Duriel and Andariel’s reasons to be in Sanctuary for example.
The story might also reveal who the Priests of Zakarum served, and what led to their corruption. Should be a must-read.
The Hunger is written by Erik Sabol (2009 Blizzard Global Writing Contest runner-up). It’s a new story we haven’t read in the official Diablo III website.
I have a mix of thoughts after reading this story. It’s about a woman who pays a wagon rider pretty well to take her cargo through the desert of Aranoch. I have to criticize we don’t know who the woman is nor her background or affiliation.
Each dialogue is short, and focuses more on fast-paced action. The story intrigued me. Out of the blue, the story ends – and I was left with this hunger to read more and figure out what really really happened in the story or what the point or goal was.
It’s a scary story, and definitely Rated M with gore and creepiness. For some reason, I was left with the feeling that we might see more about Rigley in the Diablo III expansion or elsewhere. Felt like a cliffhanger. Time will tell.
I’m game for more Diablo III themed stories. I got into reading Blizzard stories outside their video games after my very first IRC Chat interview with Richard A. Knaak back in 2003. It was a funny interview because I was asking him questions about Warcraft: Day of the Dragon (2001) without having read the book. Shortly after the interview I read the book. I couldn’t but start collecting all the books based on each Blizzard video game available at the time, and to religiously purchase every new publication from the pen of Blizzard Creative Team writers or the mainstream freelance writers whether they were books, manga, comic books or digital versions. Be it Warcraft, StarCraft or Diablo themed.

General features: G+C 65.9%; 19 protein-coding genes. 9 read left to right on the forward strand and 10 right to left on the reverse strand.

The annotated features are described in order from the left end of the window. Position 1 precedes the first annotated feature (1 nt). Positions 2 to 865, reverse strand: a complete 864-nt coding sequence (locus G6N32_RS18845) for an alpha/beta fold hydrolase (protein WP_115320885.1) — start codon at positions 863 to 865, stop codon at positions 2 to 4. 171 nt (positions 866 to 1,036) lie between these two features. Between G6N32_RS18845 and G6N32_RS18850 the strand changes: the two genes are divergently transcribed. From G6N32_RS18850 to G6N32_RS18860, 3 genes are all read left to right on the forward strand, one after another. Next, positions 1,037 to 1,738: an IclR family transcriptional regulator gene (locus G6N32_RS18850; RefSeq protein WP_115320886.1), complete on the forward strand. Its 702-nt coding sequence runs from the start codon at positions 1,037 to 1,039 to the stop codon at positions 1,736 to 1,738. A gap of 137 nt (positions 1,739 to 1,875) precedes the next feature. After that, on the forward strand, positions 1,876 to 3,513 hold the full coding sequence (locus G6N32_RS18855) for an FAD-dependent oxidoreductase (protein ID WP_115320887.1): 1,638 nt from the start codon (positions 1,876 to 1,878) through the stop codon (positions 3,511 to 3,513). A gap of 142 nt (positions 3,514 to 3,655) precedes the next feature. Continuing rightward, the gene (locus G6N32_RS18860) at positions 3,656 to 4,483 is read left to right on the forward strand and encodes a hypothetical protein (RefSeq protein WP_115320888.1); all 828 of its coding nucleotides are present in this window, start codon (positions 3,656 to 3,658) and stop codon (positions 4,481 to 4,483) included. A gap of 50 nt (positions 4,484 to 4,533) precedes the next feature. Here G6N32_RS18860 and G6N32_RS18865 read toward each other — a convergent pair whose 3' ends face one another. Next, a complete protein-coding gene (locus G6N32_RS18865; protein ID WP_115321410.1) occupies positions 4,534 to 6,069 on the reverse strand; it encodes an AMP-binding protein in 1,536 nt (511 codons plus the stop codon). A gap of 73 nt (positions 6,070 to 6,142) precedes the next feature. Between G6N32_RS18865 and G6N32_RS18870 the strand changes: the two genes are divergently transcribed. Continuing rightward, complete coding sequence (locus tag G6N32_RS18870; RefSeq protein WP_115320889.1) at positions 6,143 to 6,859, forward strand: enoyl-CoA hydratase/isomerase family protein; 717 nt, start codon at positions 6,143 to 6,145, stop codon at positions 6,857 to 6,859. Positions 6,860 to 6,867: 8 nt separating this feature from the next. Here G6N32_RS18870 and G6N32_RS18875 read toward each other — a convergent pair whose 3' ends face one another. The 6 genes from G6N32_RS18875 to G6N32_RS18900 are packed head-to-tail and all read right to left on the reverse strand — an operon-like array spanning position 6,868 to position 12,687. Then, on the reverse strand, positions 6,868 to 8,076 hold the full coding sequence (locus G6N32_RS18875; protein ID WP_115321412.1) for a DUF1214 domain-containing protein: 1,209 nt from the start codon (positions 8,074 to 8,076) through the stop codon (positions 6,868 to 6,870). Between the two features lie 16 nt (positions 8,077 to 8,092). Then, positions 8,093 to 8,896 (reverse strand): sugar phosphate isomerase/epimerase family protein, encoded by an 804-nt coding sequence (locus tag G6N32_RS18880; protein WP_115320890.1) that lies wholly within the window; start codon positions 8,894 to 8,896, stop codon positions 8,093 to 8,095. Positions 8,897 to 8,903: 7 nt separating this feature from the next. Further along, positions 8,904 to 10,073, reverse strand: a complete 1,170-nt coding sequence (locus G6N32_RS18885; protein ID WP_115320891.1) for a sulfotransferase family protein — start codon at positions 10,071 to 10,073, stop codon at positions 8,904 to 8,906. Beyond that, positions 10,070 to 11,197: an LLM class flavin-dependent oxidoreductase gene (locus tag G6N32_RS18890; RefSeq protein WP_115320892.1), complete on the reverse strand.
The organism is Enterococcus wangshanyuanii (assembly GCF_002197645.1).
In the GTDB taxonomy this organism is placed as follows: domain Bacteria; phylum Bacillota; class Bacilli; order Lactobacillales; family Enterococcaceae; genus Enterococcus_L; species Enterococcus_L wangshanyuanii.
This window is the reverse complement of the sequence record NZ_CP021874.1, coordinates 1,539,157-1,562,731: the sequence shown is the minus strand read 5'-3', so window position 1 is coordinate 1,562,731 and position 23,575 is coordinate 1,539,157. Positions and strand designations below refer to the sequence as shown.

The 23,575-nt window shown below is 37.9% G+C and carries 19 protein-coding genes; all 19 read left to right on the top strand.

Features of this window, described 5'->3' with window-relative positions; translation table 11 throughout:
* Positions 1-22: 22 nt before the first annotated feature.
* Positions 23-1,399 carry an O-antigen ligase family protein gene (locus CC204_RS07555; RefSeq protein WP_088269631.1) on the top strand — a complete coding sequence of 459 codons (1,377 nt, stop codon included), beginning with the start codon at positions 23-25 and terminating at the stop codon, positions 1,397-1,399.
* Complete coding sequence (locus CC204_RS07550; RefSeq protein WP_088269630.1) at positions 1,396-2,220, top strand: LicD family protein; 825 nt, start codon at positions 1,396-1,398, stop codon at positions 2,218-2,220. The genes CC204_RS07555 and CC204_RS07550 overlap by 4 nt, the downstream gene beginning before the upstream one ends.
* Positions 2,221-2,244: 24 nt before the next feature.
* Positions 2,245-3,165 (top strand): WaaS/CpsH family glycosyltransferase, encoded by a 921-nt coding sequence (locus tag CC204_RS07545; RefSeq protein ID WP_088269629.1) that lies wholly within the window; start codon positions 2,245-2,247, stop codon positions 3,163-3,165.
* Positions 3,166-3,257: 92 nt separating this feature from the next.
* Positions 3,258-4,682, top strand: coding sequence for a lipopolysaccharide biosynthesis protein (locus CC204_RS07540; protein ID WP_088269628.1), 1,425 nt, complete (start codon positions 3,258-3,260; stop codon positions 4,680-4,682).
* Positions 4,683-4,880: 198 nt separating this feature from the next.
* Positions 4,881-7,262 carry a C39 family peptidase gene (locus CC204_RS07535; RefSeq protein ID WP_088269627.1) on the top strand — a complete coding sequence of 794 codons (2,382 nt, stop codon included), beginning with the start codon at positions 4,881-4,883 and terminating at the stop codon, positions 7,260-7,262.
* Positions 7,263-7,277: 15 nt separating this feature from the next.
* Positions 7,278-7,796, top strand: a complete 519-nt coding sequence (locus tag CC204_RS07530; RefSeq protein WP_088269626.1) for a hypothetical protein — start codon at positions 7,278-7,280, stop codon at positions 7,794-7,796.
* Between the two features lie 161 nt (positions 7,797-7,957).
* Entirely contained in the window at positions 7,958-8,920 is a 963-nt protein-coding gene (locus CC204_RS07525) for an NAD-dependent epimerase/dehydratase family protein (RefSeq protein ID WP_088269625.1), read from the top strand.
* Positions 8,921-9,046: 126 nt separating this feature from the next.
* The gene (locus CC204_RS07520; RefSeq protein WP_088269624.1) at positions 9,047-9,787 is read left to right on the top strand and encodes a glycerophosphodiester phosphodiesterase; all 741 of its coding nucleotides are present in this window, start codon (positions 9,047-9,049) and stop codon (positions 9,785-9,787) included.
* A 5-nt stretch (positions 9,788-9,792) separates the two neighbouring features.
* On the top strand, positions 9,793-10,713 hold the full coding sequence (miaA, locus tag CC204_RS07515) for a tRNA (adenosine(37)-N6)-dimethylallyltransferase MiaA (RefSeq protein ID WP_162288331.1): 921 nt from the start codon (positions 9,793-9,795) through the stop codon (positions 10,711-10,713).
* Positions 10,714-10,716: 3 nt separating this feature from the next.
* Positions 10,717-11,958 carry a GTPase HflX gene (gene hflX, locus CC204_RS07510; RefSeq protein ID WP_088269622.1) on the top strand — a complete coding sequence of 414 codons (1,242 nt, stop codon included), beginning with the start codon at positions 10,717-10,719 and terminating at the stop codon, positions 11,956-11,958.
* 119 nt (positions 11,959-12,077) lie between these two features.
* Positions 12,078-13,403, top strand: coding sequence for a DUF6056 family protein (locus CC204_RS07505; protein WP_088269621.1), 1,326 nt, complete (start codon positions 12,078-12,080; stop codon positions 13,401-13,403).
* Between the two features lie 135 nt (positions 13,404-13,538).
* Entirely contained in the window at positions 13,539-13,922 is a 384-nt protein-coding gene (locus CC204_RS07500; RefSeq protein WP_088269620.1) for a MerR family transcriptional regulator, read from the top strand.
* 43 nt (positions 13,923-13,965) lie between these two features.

Reading the stories expands so much your knowledge of the video game, and gives a special depth to your gameplay experience. Ever since the Burning Crusade expansion, Blizzard Entertainment added another edge to storytelling with the help of Christie Golden.
Blizzard synchronizes these books and the in-game quests in ways that compliment and enhance your overall experience. In World of Warcraft: Rise of the Horde you would read about the Ata’mai Crystals, Velen and the Draenei, Oshu’gun in Nagrand — and you’d play the video game and go like — “Wow, I’m playing a quest about what I read in Christie’s novel!” — “Holy! I know this place, or that character!”
Every single novel and game expansion have been woven to tie-in, thereafter. I love that.
Now we have the first digital book ever since Diablo: Demonsbane, in an era where digital books are so mainstream. The question is … will Blizzard Creative Team be bold enough to bring these story elements into Diablo III or its upcoming expansion?
How do you translate these short anthology stories into in-game content? Especially, when Diablo III has been around a long time now.
I think Blizzard should consider adding new quests to Diablo III via patches. The venue is there. Every time I roam the lands of Sanctuary is a different experience. You’ll find random optional quests. For example, The Matriarch’s Bones or the Jar of Souls Event. These are random.
New Journals dropping from monsters or libraries hinting at events happened in Diablo III: Heroes Rise, Darkness Falls. Something reminiscent of the Ashbringer stories found throughout the world long before there was an actual Ashbringer in-game, serving as a hint of things to come in the Diablo III expansion.
That’s what I’d like to see in this new wave of digital book tie-ins.